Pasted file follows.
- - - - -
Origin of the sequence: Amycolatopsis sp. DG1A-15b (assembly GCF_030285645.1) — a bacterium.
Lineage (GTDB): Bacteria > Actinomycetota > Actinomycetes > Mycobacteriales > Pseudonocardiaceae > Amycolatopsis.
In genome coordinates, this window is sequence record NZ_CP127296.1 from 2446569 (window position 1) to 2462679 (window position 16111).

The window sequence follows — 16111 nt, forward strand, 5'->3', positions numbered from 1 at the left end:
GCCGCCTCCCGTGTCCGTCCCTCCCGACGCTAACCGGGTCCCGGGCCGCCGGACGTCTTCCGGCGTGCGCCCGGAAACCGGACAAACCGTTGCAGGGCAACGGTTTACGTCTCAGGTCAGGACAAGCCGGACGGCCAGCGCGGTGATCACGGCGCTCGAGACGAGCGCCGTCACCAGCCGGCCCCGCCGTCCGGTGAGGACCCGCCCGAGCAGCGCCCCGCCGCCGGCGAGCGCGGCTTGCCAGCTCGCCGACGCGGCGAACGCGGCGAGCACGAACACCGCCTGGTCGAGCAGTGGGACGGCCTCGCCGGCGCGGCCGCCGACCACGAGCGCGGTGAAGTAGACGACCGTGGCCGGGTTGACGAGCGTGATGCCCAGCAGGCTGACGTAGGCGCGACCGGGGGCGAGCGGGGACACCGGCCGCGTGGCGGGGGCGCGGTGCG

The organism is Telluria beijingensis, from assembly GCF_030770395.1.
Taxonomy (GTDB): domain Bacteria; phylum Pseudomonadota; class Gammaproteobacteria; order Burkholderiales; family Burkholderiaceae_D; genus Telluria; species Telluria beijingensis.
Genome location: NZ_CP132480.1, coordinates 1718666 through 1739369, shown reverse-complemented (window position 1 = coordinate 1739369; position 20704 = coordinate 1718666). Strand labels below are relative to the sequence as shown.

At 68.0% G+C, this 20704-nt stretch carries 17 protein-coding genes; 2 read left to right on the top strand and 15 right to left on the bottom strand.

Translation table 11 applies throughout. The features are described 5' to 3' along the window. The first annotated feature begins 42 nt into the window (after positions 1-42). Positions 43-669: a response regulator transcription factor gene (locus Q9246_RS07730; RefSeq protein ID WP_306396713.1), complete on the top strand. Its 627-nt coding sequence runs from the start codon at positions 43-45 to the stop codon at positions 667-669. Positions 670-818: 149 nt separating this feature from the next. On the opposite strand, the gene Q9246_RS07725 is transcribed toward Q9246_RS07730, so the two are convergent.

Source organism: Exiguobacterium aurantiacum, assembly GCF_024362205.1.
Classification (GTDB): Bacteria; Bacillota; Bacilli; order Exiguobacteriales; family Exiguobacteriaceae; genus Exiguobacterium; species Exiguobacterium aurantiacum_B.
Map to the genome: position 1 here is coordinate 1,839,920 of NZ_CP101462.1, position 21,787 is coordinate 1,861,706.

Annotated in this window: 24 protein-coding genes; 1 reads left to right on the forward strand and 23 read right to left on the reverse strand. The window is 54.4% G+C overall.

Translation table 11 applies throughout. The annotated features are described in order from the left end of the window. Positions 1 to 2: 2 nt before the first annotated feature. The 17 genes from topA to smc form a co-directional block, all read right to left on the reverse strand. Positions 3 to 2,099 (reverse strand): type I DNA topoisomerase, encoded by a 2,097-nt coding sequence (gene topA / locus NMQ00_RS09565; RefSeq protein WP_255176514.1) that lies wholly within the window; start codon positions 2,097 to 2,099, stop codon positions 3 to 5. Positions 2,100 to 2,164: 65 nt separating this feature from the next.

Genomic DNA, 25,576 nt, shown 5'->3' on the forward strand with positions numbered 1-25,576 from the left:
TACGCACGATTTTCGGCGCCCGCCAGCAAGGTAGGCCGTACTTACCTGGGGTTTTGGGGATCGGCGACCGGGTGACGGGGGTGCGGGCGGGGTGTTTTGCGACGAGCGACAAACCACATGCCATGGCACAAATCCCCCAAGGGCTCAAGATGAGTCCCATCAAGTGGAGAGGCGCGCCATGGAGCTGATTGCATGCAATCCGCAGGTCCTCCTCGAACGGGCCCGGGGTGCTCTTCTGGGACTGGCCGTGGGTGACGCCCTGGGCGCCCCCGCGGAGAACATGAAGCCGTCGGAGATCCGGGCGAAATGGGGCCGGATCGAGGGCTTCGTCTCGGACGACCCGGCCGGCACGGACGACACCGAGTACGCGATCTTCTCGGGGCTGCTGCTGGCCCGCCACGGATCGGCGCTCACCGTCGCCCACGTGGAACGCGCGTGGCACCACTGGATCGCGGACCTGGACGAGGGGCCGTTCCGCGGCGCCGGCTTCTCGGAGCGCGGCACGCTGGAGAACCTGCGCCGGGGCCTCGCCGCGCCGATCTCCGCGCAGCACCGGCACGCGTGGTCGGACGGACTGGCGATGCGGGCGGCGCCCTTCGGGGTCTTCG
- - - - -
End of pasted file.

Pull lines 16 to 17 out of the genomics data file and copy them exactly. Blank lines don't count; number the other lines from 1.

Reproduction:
Genomic DNA, 25,576 nt, shown 5'->3' on the forward strand with positions numbered 1-25,576 from the left:
TACGCACGATTTTCGGCGCCCGCCAGCAAGGTAGGCCGTACTTACCTGGGGTTTTGGGGATCGGCGACCGGGTGACGGGGGTGCGGGCGGGGTGTTTTGCGACGAGCGACAAACCACATGCCATGGCACAAATCCCCCAAGGGCTCAAGATGAGTCCCATCAAGTGGAGAGGCGCGCCATGGAGCTGATTGCATGCAATCCGCAGGTCCTCCTCGAACGGGCCCGGGGTGCTCTTCTGGGACTGGCCGTGGGTGACGCCCTGGGCGCCCCCGCGGAGAACATGAAGCCGTCGGAGATCCGGGCGAAATGGGGCCGGATCGAGGGCTTCGTCTCGGACGACCCGGCCGGCACGGACGACACCGAGTACGCGATCTTCTCGGGGCTGCTGCTGGCCCGCCACGGATCGGCGCTCACCGTCGCCCACGTGGAACGCGCGTGGCACCACTGGATCGCGGACCTGGACGAGGGGCCGTTCCGCGGCGCCGGCTTCTCGGAGCGCGGCACGCTGGAGAACCTGCGCCGGGGCCTCGCCGCGCCGATCTCCGCGCAGCACCGGCACGCGTGGTCGGACGGACTGGCGATGCGGGCGGCGCCCTTCGGGGTCTTCG